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Interpreting maps through the eyes of expert and novice users

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The experiments described in this article combine response time measurements and eye movement data to gain insight into the users' cognitive processes while working with dynamic and interactive maps. Experts and novices participated in a user study with a ‘between user’ design. Twenty screen maps were presented in a random order to each participant, on which he had to execute a visual search. The combined information of the button actions and eye tracker reveals that both user groups showed a similar pattern in the time intervals needed to locate the subsequent names. From this pattern, information about the users' cognitive load could be derived: use of working memory, learning effect and so on. Moreover, the response times also showed that experts were significantly faster in finding the names in the map image. This is further explained by the eye movement metrics: experts had significantly shorter fixations and more fixations per second meaning that they could interpret a larger part of the map in the same amount of time. As a consequence, they could locate objects in the map image more efficiently and thus faster.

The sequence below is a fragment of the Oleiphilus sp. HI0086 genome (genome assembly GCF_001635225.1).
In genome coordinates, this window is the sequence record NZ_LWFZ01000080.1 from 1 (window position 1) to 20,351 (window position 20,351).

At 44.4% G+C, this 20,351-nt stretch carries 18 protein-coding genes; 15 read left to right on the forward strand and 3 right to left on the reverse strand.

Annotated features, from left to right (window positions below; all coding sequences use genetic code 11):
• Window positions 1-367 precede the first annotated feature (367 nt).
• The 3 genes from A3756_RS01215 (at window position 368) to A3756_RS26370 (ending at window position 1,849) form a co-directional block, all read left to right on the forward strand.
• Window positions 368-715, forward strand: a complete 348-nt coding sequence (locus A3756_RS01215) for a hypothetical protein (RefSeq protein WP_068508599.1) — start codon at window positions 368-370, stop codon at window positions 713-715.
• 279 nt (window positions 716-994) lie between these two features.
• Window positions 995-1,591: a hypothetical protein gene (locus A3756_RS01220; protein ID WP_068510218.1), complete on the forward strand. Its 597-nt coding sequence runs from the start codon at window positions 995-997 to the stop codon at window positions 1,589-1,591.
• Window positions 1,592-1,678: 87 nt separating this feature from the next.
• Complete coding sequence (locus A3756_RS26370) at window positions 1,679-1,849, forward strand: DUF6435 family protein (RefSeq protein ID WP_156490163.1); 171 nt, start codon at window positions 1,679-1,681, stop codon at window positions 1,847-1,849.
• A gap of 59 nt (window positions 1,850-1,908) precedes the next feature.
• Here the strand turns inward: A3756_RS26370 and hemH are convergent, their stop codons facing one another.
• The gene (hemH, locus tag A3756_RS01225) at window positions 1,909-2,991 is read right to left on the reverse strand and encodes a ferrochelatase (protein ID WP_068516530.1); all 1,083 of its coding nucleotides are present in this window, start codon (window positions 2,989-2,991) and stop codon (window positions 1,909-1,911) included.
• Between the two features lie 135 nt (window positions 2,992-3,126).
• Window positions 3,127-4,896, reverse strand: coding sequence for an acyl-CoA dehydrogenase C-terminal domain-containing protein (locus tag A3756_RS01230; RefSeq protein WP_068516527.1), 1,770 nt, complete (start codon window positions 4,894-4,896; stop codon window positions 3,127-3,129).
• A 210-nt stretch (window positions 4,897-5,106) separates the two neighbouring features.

Keywords: cartography; cognitive map; eye tracking; usability

Document Type: Research Article


Affiliations: 1: Department of Geography,Ghent University, Ghent, Belgium 2: Department of Applied Mathematics and Computer Science,Ghent University, Ghent, Belgium 3: Department of Experimental Psychology,Ghent University, Ghent, Belgium

Publication date: October 1, 2012

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